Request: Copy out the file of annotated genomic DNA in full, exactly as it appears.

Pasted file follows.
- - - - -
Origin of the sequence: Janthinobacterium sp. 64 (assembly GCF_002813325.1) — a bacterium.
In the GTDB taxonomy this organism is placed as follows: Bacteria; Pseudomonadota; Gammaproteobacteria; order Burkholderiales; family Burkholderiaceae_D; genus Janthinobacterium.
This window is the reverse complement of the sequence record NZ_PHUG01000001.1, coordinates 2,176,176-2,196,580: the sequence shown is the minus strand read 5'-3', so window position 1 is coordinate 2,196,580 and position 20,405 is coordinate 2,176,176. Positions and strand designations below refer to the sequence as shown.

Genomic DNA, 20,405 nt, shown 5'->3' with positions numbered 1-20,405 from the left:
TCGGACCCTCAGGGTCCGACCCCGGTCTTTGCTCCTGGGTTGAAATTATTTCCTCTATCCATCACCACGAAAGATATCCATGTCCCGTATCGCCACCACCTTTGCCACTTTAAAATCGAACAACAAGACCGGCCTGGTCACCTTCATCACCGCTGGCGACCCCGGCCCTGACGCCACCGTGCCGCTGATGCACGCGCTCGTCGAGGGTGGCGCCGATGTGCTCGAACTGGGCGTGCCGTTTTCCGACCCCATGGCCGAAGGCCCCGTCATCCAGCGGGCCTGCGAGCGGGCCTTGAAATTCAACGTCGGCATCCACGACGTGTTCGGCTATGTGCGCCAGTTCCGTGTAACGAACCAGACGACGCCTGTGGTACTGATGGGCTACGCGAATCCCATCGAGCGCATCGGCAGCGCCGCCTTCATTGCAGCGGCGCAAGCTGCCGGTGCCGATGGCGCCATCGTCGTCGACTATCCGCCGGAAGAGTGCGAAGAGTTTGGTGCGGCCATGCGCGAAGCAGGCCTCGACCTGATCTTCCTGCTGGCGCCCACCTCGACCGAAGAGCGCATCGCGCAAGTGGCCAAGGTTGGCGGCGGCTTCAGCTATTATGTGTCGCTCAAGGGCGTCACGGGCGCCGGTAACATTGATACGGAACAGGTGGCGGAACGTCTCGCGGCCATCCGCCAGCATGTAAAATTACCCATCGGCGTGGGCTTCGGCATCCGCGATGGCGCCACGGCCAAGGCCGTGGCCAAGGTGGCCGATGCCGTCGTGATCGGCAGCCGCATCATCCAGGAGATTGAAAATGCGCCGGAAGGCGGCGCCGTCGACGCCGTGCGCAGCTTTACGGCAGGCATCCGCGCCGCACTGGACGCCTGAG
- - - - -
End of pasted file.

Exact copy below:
Origin of the sequence: Janthinobacterium sp. 64 (assembly GCF_002813325.1) — a bacterium.
In the GTDB taxonomy this organism is placed as follows: Bacteria; Pseudomonadota; Gammaproteobacteria; order Burkholderiales; family Burkholderiaceae_D; genus Janthinobacterium.
This window is the reverse complement of the sequence record NZ_PHUG01000001.1, coordinates 2,176,176-2,196,580: the sequence shown is the minus strand read 5'-3', so window position 1 is coordinate 2,196,580 and position 20,405 is coordinate 2,176,176. Positions and strand designations below refer to the sequence as shown.

Genomic DNA, 20,405 nt, shown 5'->3' with positions numbered 1-20,405 from the left:
TCGGACCCTCAGGGTCCGACCCCGGTCTTTGCTCCTGGGTTGAAATTATTTCCTCTATCCATCACCACGAAAGATATCCATGTCCCGTATCGCCACCACCTTTGCCACTTTAAAATCGAACAACAAGACCGGCCTGGTCACCTTCATCACCGCTGGCGACCCCGGCCCTGACGCCACCGTGCCGCTGATGCACGCGCTCGTCGAGGGTGGCGCCGATGTGCTCGAACTGGGCGTGCCGTTTTCCGACCCCATGGCCGAAGGCCCCGTCATCCAGCGGGCCTGCGAGCGGGCCTTGAAATTCAACGTCGGCATCCACGACGTGTTCGGCTATGTGCGCCAGTTCCGTGTAACGAACCAGACGACGCCTGTGGTACTGATGGGCTACGCGAATCCCATCGAGCGCATCGGCAGCGCCGCCTTCATTGCAGCGGCGCAAGCTGCCGGTGCCGATGGCGCCATCGTCGTCGACTATCCGCCGGAAGAGTGCGAAGAGTTTGGTGCGGCCATGCGCGAAGCAGGCCTCGACCTGATCTTCCTGCTGGCGCCCACCTCGACCGAAGAGCGCATCGCGCAAGTGGCCAAGGTTGGCGGCGGCTTCAGCTATTATGTGTCGCTCAAGGGCGTCACGGGCGCCGGTAACATTGATACGGAACAGGTGGCGGAACGTCTCGCGGCCATCCGCCAGCATGTAAAATTACCCATCGGCGTGGGCTTCGGCATCCGCGATGGCGCCACGGCCAAGGCCGTGGCCAAGGTGGCCGATGCCGTCGTGATCGGCAGCCGCATCATCCAGGAGATTGAAAATGCGCCGGAAGGCGGCGCCGTCGACGCCGTGCGCAGCTTTACGGCAGGCATCCGCGCCGCACTGGACGCCTGAG